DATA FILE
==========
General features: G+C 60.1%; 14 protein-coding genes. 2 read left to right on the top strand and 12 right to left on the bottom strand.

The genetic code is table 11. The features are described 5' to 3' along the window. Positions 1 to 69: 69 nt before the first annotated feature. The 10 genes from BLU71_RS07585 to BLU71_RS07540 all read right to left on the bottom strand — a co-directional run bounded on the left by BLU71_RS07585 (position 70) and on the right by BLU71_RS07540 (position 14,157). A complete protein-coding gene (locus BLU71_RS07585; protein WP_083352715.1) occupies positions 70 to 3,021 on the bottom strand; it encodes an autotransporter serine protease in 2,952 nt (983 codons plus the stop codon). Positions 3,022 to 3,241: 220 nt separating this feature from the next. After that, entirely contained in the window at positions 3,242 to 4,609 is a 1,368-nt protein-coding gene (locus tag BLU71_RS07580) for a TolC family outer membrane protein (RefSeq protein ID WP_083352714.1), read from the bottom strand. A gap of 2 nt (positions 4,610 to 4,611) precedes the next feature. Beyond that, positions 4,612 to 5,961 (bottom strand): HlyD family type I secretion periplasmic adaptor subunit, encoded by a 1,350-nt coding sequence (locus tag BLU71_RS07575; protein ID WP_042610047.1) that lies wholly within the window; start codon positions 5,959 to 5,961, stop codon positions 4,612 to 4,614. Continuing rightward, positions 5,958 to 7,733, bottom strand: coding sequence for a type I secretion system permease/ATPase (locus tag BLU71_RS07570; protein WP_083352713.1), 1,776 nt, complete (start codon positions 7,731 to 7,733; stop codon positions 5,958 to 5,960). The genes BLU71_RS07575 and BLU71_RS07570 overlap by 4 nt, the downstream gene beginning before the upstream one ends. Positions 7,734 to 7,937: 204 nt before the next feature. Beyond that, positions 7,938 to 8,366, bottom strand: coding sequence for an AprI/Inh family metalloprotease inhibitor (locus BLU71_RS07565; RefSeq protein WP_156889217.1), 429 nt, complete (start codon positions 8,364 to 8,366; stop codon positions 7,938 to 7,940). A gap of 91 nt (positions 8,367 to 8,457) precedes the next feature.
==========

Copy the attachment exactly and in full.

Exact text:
General features: G+C 60.1%; 14 protein-coding genes. 2 read left to right on the top strand and 12 right to left on the bottom strand.

The genetic code is table 11. The features are described 5' to 3' along the window. Positions 1 to 69: 69 nt before the first annotated feature. The 10 genes from BLU71_RS07585 to BLU71_RS07540 all read right to left on the bottom strand — a co-directional run bounded on the left by BLU71_RS07585 (position 70) and on the right by BLU71_RS07540 (position 14,157). A complete protein-coding gene (locus BLU71_RS07585; protein WP_083352715.1) occupies positions 70 to 3,021 on the bottom strand; it encodes an autotransporter serine protease in 2,952 nt (983 codons plus the stop codon). Positions 3,022 to 3,241: 220 nt separating this feature from the next. After that, entirely contained in the window at positions 3,242 to 4,609 is a 1,368-nt protein-coding gene (locus tag BLU71_RS07580) for a TolC family outer membrane protein (RefSeq protein ID WP_083352714.1), read from the bottom strand. A gap of 2 nt (positions 4,610 to 4,611) precedes the next feature. Beyond that, positions 4,612 to 5,961 (bottom strand): HlyD family type I secretion periplasmic adaptor subunit, encoded by a 1,350-nt coding sequence (locus tag BLU71_RS07575; protein ID WP_042610047.1) that lies wholly within the window; start codon positions 5,959 to 5,961, stop codon positions 4,612 to 4,614. Continuing rightward, positions 5,958 to 7,733, bottom strand: coding sequence for a type I secretion system permease/ATPase (locus tag BLU71_RS07570; protein WP_083352713.1), 1,776 nt, complete (start codon positions 7,731 to 7,733; stop codon positions 5,958 to 5,960). The genes BLU71_RS07575 and BLU71_RS07570 overlap by 4 nt, the downstream gene beginning before the upstream one ends. Positions 7,734 to 7,937: 204 nt before the next feature. Beyond that, positions 7,938 to 8,366, bottom strand: coding sequence for an AprI/Inh family metalloprotease inhibitor (locus BLU71_RS07565; RefSeq protein WP_156889217.1), 429 nt, complete (start codon positions 8,364 to 8,366; stop codon positions 7,938 to 7,940). A gap of 91 nt (positions 8,367 to 8,457) precedes the next feature.